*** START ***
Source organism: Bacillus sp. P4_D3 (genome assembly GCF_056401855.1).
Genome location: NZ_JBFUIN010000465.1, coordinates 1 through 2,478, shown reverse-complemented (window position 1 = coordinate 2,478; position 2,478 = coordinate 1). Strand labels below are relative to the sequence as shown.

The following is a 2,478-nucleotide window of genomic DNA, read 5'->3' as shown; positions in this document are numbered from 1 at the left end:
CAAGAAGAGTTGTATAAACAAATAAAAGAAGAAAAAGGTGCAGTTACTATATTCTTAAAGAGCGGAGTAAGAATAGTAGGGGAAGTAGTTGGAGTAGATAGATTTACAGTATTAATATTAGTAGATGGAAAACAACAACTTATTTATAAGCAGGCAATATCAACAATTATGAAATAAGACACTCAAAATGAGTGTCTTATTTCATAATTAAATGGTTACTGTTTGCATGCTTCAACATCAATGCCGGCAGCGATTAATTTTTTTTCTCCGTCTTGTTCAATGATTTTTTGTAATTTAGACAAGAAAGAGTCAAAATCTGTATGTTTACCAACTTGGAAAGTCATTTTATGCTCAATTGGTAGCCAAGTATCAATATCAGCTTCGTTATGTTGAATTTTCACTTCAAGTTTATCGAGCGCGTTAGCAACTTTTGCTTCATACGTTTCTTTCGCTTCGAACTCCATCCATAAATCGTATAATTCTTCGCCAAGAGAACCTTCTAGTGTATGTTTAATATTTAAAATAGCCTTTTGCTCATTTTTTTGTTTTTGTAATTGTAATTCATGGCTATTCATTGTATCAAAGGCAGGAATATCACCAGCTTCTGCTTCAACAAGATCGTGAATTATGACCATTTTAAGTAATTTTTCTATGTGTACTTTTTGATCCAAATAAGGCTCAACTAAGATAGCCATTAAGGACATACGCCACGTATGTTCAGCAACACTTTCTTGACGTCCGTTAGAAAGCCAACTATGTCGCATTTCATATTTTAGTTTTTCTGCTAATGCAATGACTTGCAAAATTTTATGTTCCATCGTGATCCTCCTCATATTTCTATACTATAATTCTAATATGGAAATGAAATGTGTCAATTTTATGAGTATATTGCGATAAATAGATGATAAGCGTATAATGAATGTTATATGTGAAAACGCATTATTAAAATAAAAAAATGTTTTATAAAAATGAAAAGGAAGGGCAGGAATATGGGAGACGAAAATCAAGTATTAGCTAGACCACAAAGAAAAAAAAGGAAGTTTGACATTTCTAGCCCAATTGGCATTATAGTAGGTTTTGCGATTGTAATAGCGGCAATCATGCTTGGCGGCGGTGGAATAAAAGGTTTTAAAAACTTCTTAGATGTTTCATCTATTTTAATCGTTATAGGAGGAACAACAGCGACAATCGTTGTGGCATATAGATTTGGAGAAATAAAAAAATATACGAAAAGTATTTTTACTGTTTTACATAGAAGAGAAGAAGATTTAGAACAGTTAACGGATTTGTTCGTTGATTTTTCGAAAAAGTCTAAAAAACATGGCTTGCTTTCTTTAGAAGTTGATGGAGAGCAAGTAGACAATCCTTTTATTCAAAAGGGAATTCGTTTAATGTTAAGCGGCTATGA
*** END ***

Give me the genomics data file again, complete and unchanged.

Source organism: Bacillus sp. P4_D3 (genome assembly GCF_056401855.1).
Genome location: NZ_JBFUIN010000465.1, coordinates 1 through 2,478, shown reverse-complemented (window position 1 = coordinate 2,478; position 2,478 = coordinate 1). Strand labels below are relative to the sequence as shown.

The following is a 2,478-nucleotide window of genomic DNA, read 5'->3' as shown; positions in this document are numbered from 1 at the left end:
CAAGAAGAGTTGTATAAACAAATAAAAGAAGAAAAAGGTGCAGTTACTATATTCTTAAAGAGCGGAGTAAGAATAGTAGGGGAAGTAGTTGGAGTAGATAGATTTACAGTATTAATATTAGTAGATGGAAAACAACAACTTATTTATAAGCAGGCAATATCAACAATTATGAAATAAGACACTCAAAATGAGTGTCTTATTTCATAATTAAATGGTTACTGTTTGCATGCTTCAACATCAATGCCGGCAGCGATTAATTTTTTTTCTCCGTCTTGTTCAATGATTTTTTGTAATTTAGACAAGAAAGAGTCAAAATCTGTATGTTTACCAACTTGGAAAGTCATTTTATGCTCAATTGGTAGCCAAGTATCAATATCAGCTTCGTTATGTTGAATTTTCACTTCAAGTTTATCGAGCGCGTTAGCAACTTTTGCTTCATACGTTTCTTTCGCTTCGAACTCCATCCATAAATCGTATAATTCTTCGCCAAGAGAACCTTCTAGTGTATGTTTAATATTTAAAATAGCCTTTTGCTCATTTTTTTGTTTTTGTAATTGTAATTCATGGCTATTCATTGTATCAAAGGCAGGAATATCACCAGCTTCTGCTTCAACAAGATCGTGAATTATGACCATTTTAAGTAATTTTTCTATGTGTACTTTTTGATCCAAATAAGGCTCAACTAAGATAGCCATTAAGGACATACGCCACGTATGTTCAGCAACACTTTCTTGACGTCCGTTAGAAAGCCAACTATGTCGCATTTCATATTTTAGTTTTTCTGCTAATGCAATGACTTGCAAAATTTTATGTTCCATCGTGATCCTCCTCATATTTCTATACTATAATTCTAATATGGAAATGAAATGTGTCAATTTTATGAGTATATTGCGATAAATAGATGATAAGCGTATAATGAATGTTATATGTGAAAACGCATTATTAAAATAAAAAAATGTTTTATAAAAATGAAAAGGAAGGGCAGGAATATGGGAGACGAAAATCAAGTATTAGCTAGACCACAAAGAAAAAAAAGGAAGTTTGACATTTCTAGCCCAATTGGCATTATAGTAGGTTTTGCGATTGTAATAGCGGCAATCATGCTTGGCGGCGGTGGAATAAAAGGTTTTAAAAACTTCTTAGATGTTTCATCTATTTTAATCGTTATAGGAGGAACAACAGCGACAATCGTTGTGGCATATAGATTTGGAGAAATAAAAAAATATACGAAAAGTATTTTTACTGTTTTACATAGAAGAGAAGAAGATTTAGAACAGTTAACGGATTTGTTCGTTGATTTTTCGAAAAAGTCTAAAAAACATGGCTTGCTTTCTTTAGAAGTTGATGGAGAGCAAGTAGACAATCCTTTTATTCAAAAGGGAATTCGTTTAATGTTAAGCGGCTATGA